(I am looking for students to work on some of these topics)
Note: If you are interested in a topic that is not listed above but which falls in the area of nonlinear control theory, I would be very happy to discuss that with you.
In networked control systems (NCS), one or more dynamical systems are controlled by feedback over a communication network. The transmission capacity of the communication network is limited. This limits the number of bits or packets per second which can be transported via the network and, consequently, restricts the achievable performance. This area has grown rapidly in the last few years with the emergence of applications ranging from micro-electromechanical chips and Internet congestion protocols to ``drive-by-wire" systems. Many attractive advantages of introducing a communication network, like high system testability and resource utilization, as well as low weight, space, power and wiring requirements, motivate the research on the NCS. On the other hand, networks can introduce unreliable and time-dependent levels of service in terms of delays, jitter, data packet losses, and so on.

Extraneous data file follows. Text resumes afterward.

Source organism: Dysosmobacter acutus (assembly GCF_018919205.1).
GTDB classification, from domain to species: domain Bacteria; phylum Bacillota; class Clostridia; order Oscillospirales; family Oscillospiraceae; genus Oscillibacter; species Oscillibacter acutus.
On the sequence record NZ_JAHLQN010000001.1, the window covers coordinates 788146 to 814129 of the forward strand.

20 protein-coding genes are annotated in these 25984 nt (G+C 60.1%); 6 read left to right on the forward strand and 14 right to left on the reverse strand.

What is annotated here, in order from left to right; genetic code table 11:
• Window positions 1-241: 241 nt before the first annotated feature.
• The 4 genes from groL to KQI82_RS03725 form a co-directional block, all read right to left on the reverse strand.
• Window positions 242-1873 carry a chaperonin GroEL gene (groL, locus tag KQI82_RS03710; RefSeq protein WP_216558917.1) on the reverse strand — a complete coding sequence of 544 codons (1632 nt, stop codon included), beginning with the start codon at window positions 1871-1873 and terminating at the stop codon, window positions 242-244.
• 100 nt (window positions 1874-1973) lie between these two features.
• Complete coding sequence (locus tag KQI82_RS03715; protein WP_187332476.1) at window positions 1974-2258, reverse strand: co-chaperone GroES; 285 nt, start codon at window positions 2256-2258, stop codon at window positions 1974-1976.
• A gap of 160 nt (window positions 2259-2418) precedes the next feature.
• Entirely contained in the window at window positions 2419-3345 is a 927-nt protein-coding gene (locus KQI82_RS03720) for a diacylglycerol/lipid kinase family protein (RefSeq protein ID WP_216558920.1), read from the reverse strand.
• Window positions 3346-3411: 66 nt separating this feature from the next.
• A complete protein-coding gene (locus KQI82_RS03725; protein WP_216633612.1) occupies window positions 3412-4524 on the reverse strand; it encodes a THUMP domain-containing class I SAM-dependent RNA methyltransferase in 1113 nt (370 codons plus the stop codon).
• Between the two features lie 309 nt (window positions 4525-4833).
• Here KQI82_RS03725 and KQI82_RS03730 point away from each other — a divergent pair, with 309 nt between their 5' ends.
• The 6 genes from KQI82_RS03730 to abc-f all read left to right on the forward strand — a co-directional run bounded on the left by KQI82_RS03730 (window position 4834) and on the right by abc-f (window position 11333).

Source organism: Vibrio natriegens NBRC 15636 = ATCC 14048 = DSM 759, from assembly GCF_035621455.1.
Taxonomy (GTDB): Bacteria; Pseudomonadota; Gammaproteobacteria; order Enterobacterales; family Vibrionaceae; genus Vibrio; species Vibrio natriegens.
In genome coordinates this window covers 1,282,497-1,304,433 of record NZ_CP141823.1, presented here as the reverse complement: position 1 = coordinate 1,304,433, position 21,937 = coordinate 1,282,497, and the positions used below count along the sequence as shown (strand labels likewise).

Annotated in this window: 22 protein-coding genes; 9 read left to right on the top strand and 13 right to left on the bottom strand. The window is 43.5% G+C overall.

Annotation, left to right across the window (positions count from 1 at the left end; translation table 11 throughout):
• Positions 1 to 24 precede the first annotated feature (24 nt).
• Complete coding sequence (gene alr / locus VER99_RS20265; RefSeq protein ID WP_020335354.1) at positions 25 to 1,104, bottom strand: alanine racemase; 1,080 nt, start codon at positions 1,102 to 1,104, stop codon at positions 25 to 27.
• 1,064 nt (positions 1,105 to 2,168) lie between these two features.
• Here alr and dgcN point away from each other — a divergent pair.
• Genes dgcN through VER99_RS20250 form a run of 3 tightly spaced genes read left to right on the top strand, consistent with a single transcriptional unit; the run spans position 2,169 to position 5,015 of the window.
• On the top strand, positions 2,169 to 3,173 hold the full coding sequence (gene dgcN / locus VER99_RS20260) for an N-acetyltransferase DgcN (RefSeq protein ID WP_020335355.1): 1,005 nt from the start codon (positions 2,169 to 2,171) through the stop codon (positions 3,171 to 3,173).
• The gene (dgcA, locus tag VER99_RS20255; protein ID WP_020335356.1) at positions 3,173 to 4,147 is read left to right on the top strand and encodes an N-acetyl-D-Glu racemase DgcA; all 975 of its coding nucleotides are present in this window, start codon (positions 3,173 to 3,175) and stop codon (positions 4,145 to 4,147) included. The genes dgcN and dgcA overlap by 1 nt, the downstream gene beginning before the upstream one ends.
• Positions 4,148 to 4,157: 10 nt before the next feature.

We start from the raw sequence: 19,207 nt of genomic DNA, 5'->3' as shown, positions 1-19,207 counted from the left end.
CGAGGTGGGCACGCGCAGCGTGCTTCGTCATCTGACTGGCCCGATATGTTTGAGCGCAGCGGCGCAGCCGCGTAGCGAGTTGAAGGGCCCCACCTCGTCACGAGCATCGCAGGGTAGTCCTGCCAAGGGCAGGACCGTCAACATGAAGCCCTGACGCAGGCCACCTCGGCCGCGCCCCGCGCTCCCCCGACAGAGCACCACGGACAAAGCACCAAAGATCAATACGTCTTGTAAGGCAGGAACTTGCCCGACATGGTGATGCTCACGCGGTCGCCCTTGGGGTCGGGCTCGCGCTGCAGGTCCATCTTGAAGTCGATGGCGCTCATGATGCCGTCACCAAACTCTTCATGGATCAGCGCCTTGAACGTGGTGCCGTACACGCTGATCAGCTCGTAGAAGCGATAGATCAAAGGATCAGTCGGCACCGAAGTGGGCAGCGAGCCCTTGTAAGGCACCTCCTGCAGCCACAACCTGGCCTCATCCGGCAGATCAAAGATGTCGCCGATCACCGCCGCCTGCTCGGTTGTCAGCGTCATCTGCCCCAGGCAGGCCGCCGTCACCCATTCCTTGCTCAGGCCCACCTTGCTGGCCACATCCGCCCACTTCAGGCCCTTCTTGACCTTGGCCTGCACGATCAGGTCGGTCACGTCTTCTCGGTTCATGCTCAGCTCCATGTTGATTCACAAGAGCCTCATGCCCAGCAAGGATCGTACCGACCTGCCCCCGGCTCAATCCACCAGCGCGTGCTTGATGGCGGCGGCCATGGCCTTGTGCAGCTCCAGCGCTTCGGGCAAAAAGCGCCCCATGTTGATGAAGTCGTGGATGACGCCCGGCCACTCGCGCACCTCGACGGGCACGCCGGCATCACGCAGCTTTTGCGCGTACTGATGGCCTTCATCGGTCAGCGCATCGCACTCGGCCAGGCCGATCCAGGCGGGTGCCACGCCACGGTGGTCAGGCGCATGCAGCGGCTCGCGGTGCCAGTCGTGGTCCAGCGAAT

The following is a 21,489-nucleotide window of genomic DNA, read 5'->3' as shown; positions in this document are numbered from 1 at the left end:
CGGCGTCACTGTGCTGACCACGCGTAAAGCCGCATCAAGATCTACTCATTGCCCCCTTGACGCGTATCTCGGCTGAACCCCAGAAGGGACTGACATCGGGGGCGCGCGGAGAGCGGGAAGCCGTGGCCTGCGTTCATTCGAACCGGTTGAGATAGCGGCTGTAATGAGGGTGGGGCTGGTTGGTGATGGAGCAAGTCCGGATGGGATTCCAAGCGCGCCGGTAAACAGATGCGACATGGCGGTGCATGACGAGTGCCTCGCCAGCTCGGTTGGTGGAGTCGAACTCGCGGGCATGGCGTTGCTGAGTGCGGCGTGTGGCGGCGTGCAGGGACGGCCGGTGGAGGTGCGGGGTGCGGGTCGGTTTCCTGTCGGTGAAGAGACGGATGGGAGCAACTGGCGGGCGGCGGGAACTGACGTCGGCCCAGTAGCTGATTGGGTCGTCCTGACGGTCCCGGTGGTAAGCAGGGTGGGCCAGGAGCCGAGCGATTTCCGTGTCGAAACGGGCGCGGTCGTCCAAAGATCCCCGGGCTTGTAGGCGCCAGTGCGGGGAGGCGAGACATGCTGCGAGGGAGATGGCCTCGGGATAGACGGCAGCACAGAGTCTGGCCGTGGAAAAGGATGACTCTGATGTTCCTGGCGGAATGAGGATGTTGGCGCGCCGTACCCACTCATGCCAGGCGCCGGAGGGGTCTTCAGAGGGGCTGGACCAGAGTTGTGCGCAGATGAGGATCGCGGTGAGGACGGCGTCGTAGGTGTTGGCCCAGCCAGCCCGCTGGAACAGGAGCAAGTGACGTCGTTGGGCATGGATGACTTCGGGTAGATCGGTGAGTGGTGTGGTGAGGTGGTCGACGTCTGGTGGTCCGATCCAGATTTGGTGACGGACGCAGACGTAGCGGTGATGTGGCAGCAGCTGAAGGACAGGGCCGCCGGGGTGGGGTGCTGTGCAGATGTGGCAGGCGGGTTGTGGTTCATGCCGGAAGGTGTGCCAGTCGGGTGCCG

This project will deal with the development of methods for analysis and controller design of networked control systems. In particular, we intend to further develop a framework for NCS design proposed by myself and A.R. Teel.
In many control applications the reference-to-output map has an extremum and the control objective is to regulate the output close to this extremum. The main objective in extremum seeking control is to force the solutions of the closed loop system to eventually converge to a set in the state space where its output achieves an extremum and to do so without precise knowledge about the reference-to-output map. While this is an old topic, local stability of a class of extremum seeking controllers was proved for the first time by Krstic and Wang in 2000. We have extended these results and proved semiglobal-practical stability of the same class of extremum seeking controllers under natural assumptions.
This project will concentrate on providing guidelines of extremum seeking control design and tuning, as well as stability and robustness analysis of such systems. Furthermore, applications of extremum seeking control to particular engineering problems will be explored.